The mass shooting at a nightclub in Orlando, Florida could have a lasting impact on the mental health of the country’s LGBT community. The increasing evidence that homophobia may have motivated the Orlando shooter means that the effects of Sunday’s shooting will likely extend far beyond the city of Orlando itself.
After any mass shooting, there are concerns over addressing mental health issues and PTSD symptoms among survivors, police officers, and health care personnel. After the country’s second most deadly shooting at Virginia Tech, for example, a study showed that 15 percent of students experienced high levels of post-traumatic stress symptoms.
One survivor of the Pulse shooting, Norman Casiano, was recently released from the hospital after being shot in the back. He is thankful to be back home, but said he experiences some post-traumatic stress after the harrowing events from the night.
“I’ll sleep and if I heard slamming or something, I don’t remember it, but my mom says that I would wake up startled and I would be looking around and freaking out and she would have to tell me: you’re safe, you’re safe, you’re safe,” Casiano told the New York Times. “Even the gunshots on the news, I automatically get nauseous.”
But the fact that the gunman targeted a specifically queer space affects LGBT people’s sense of security in a very specific way.
Anti-LGBT Bullying Has Long-Term Mental Health Consequences, Study FindsLGBT by CREDIT: Shutterstock/CristinaMuraca A new study from Northwestern University takes a unique controlled look at…thinkprogress.orgThe shooting took place at a place where LGBT individuals have historically been able to openly express themselves in the hopes of safety. In his comments in the aftermath of the tragedy, President Obama called the nightclub a “a place of solidarity and empowerment where people have come together to raise awareness, to speak their minds, and to advocate for their civil rights.”
LGBT-specific spaces like pride festivals and gay clubs “provide that sense of inclusion and social solidarity,” according to Long Doan, a PhD candidate in the Department of Sociology at Indiana University-Bloomington who studies how heterosexuals perceive public displays of affection among LGBT communities. When that safety is threatened in cases like this shooting, it’s as if “people don’t really have an open space where they can express themselves freely,” said Doan.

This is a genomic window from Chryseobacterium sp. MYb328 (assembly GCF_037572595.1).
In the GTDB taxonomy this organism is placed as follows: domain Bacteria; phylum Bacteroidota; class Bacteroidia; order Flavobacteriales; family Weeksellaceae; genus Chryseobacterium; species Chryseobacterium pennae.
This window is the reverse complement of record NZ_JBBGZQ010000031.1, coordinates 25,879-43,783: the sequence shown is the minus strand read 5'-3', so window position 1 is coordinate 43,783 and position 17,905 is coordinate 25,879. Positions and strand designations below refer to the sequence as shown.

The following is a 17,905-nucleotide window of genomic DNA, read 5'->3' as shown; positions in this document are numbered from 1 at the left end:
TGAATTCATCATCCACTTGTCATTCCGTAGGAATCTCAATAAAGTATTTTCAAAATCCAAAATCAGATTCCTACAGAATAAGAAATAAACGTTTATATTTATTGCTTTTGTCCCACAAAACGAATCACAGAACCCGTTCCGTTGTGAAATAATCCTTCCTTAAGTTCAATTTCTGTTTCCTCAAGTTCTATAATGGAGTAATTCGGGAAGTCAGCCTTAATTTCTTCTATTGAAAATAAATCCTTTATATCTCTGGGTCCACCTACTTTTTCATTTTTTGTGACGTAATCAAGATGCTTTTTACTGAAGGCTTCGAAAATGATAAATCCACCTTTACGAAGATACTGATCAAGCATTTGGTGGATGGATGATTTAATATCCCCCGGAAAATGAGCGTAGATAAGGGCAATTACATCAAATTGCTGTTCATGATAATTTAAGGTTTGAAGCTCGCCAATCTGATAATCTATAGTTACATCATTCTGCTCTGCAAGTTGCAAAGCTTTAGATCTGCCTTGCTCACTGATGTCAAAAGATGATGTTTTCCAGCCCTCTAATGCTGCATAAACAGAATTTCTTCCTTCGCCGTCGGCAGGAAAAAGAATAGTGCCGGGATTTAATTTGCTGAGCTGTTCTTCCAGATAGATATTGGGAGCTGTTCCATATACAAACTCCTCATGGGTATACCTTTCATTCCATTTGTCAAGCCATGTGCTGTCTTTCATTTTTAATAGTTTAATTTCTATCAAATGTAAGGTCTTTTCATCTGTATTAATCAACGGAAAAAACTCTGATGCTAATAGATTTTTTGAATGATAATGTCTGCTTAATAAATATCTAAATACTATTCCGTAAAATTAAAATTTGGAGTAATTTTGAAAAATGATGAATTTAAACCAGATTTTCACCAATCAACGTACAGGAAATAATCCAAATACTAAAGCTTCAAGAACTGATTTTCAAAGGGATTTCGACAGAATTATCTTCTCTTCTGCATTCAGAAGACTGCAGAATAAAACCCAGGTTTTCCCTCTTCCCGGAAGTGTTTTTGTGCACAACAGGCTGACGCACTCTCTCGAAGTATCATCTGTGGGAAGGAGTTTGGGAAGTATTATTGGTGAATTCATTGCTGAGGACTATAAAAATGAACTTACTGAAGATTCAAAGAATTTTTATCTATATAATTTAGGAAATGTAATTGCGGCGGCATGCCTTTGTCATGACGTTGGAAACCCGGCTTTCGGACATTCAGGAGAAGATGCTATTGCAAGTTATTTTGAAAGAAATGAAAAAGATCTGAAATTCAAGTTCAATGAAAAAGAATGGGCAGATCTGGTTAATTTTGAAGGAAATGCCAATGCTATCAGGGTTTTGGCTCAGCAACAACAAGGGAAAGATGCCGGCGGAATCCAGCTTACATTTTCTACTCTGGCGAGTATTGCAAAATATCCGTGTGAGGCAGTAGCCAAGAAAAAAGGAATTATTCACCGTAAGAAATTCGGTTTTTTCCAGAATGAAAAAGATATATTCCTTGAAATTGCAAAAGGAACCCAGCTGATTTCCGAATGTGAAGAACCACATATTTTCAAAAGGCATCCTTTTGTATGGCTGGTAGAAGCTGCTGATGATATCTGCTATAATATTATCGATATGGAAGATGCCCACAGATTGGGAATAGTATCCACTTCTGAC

Targeting a queer space puts a strain on a community that is particularly vulnerable.
The LGBT community is already grappling with the mental health issues that stem from discrimination. Being bullied for being different can lead to PTSD symptoms later in life. LGBTQ people are three times more likely to experience a mental health condition, according to the National Alliance on Mental Illness, and LGBTQ youth are four times more likely to attempt suicide than straight people. LGBT people are more likely to be targeted for a hate crime than other minorities.
The subtle type of violence that LGBTQ people experience throughout their lives, like discrimination and family rejection, “often snowballs into larger problems,” according to Doug Meyer, a sociologist at the University of Virginia and the the author of a book that examines different forms of anti-LGBT violence. In his book, Meyer found that LGBT people with fewer financial resources were more likely to experience that snowball effect and eventually experience issues like homelessness, lack of work, and a cycle of poverty.
The high number of victims and the fact that it took place during LGBT Pride month makes it hard to characterize the total impact of this tragedy, Clinton Anderson, the Director of the LGBT Concerns Office within the American Psychological Association, told ThinkProgress.
Some mental health professionals have found that while some LGBT clients want to come out now more than ever, others are fearful to do so after the attack. Following the shooting, a New York man threatened to attack a gay bar in Brooklyn, which raises more concerns about whether LGBT people feel safe in public spaces.
Anybody experiencing distress after the shooting should reach out for support, Anderson said, and it may be particularly helpful for LGBT individuals to connect with other people in the queer community.
“When people who are targeted because of who they are reach out to people who have their characteristics to build community and support — that is very beneficial,” he said. “It helps them recover but also buffers against the negative experiences as well.”
Other recommendations from the APA include to ask for support from people who care and will listen, balancing the negative viewpoint by reminding yourself of encouraging events, limiting all of the news updates, and honoring the range of emotions you could be feeling.
In Orlando, the LGBT Center of Central Florida is offering counseling and had over 200 certified counselors volunteer their services following the shooting. Somos Orlando has information on organizations offering bilingual counseling.
Sydney Pereira is an intern with ThinkProgress.